The idea of women’s loving sweets has become a cultural cliche reminiscent of an old Cathy comic strip.
Most men, on the other hand, claim that they’d rather snack on a bag of potato chips than a pint of Ben & Jerry’s. We might think of it as a worn-out trope, but it turns out that the stereotype of women’s loving candy has some basis in real life, because studies have begun to show that having a sweet tooth really is a girl thing.
An Estrogen Connection?
In 2004, a pair of psychologists at Florida State University studied rats that were fed either a standard diet or a sweetened version of the same food. The rats eating the sweetened food ate more calories than those eating the standard diet did, with the female rats eating the most. They consumed 35 percent more calories than the male rats, which ate only 10 to 15 percent more than usual. The researchers allowed some of the rats to exercise, and those rats did cut back on their calorie consumption, but the female rats cut back far less than the male rats did. This led the researchers to theorize that although both sexes have an innate preference for high-calorie, high-sugar foods, females’ preference is more pronounced.
Rats aside, human females report having cravings for sweets more often than men do. If those cravings have a biological basis, there are a few reasons why women would benefit from calorie-rich food. They need to maintain a certain percentage of body weight (about 17 percent) in order to sustain a pregnancy, so an innate preference for sweets would be an efficient way to pack on the pounds that keep the menstrual cycle in action. It’s also possible that women’s elevated estrogen levels during the cycle are what cause the cravings. A few studies have shown a correlation between higher levels of estrogen in the body and people’s increased cravings for sweets, but the evidence is not always clear. Some women claim to desire sweets more during their monthly periods, while others report doing so in conjunction with premenstrual syndrome or at other times during the month. Since hormones fluctuate constantly, many researchers feel that there’s more at play than just estrogen.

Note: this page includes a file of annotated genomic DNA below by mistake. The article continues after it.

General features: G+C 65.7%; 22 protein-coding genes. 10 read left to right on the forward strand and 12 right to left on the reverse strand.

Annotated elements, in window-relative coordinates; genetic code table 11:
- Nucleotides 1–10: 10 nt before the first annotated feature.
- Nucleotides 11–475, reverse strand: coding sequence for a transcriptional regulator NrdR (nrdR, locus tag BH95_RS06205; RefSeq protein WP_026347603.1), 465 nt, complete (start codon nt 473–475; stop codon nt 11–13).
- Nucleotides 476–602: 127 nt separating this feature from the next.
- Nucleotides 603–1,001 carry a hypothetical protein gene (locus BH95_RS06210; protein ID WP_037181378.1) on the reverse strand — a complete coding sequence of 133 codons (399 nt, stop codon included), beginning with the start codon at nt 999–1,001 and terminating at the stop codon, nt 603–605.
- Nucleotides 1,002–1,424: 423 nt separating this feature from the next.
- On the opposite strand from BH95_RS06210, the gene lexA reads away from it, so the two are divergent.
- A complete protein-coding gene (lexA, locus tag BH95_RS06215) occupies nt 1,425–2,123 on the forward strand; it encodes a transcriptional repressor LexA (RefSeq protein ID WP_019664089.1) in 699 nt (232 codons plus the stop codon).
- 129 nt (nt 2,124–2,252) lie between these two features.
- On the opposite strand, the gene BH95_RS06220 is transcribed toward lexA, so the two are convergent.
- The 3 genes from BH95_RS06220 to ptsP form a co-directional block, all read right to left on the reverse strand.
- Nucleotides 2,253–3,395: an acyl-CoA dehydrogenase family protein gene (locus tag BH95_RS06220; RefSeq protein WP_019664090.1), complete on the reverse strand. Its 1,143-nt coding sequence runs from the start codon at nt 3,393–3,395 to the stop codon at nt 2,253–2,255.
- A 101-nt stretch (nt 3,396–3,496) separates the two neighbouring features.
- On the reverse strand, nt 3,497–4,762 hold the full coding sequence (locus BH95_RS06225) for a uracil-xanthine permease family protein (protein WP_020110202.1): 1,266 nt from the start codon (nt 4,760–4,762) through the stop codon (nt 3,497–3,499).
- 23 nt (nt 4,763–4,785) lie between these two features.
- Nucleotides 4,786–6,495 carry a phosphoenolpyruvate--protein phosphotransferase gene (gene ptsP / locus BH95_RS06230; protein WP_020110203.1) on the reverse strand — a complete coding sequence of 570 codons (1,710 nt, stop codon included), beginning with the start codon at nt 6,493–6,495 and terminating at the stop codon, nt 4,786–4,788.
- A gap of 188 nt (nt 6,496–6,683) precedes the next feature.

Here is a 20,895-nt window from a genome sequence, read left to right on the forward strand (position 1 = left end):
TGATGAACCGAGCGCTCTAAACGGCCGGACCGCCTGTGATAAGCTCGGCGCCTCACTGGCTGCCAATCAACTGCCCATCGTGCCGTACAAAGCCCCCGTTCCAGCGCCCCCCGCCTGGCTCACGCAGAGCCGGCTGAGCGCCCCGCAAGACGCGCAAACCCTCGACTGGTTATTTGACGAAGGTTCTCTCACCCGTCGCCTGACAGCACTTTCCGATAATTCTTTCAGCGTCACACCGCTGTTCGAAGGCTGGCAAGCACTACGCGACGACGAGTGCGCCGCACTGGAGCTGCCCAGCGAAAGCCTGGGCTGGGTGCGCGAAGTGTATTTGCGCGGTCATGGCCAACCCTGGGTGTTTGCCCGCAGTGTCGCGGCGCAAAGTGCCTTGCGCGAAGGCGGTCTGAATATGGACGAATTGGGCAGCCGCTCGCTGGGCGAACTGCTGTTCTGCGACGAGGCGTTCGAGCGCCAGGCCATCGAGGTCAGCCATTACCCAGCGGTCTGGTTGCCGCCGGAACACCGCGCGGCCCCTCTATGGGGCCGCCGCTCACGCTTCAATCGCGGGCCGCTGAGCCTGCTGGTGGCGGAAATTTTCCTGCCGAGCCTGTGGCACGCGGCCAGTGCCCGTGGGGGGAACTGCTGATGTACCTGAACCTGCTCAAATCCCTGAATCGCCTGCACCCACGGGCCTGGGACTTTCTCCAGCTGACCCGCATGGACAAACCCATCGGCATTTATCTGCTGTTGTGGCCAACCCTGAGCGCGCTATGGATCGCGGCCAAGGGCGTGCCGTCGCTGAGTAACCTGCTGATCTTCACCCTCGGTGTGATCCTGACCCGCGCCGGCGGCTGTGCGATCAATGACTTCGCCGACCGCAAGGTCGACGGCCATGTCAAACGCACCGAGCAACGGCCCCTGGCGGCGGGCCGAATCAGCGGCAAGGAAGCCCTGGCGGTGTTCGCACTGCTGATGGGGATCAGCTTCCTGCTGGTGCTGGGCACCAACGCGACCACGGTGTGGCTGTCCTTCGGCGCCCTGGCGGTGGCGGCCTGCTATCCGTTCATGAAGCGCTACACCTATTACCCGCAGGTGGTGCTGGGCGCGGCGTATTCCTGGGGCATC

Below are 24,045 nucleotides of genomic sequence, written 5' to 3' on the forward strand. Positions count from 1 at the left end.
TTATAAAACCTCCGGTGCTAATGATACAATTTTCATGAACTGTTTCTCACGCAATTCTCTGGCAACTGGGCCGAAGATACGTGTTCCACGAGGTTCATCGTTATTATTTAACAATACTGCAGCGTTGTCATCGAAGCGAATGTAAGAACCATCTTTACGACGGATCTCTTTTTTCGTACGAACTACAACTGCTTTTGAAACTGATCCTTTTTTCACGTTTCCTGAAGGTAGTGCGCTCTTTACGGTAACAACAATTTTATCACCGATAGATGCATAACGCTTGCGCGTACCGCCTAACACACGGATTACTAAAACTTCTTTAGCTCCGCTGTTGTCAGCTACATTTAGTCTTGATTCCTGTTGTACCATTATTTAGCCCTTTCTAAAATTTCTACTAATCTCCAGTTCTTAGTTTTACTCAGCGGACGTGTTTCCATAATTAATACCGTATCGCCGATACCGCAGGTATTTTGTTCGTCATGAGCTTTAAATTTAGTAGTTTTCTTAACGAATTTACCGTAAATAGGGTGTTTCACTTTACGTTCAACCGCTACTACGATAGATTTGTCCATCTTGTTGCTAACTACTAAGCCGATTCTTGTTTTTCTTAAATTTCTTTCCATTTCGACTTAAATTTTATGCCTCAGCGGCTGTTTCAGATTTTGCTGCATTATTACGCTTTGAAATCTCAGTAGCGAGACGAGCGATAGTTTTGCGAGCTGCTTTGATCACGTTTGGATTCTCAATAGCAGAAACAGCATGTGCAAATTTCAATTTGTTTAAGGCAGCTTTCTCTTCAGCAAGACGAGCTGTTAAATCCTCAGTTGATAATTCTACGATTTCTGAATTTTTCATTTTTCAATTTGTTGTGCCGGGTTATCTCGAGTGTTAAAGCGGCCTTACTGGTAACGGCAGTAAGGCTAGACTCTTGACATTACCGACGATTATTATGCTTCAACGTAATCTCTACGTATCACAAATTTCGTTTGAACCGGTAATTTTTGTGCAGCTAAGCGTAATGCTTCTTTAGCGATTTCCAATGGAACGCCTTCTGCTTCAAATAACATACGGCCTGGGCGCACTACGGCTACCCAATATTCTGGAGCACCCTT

C’mon, Get Carb-Happy
Besides increasing fat reserves, consumption of carbohydrates (in the form of sugar) has one other major consequence: increased levels of serotonin in the brain. The human body needs carbohydrates to properly manufacture this neurotransmitter, which helps regulate sleep and mood. Women naturally have lower levels of serotonin in their brains than men do, which could account for their desire to eat sweet, sugary foods, since eating carbs leads to feeling happier. This theory would also explain why so many ‘comfort foods’ consist of starches, breads, candies, and sweets. Women also tend to suffer from depression and anxiety in greater numbers than men do, and these afflictions may lead them to self-medicate with food–although it’s certainly easier (and healthier) to elevate serotonin levels naturally, via exercise or exposure to sunlight, than it is to eat a tub of Chubby Hubby.
Human beings naturally gravitate toward sweeter foods, but our tastes are also shaped by our culture and upbringing. Studies of binge eaters have shown that much of what we crave as adults is cemented when we’re children: kids who grow up eating candy and sugar are much more likely to turn into adults who eat candy and sugar. Adults who crave foods besides sweets often report that they preferred those types of foods as children as well. Humans make emotional bonds with food, and many people try to re-create happy moments with the foods from their childhoods, whether they be cookies, macaroni and cheese, pizza, French onion dip, or Snickers bars.
Of course, not all women prefer sweet snacks, just as not all men prefer salty or meaty ones. For anyone with a sweet tooth, the challenge is to indulge without overeating and putting yourself at risk for obesity and other health problems.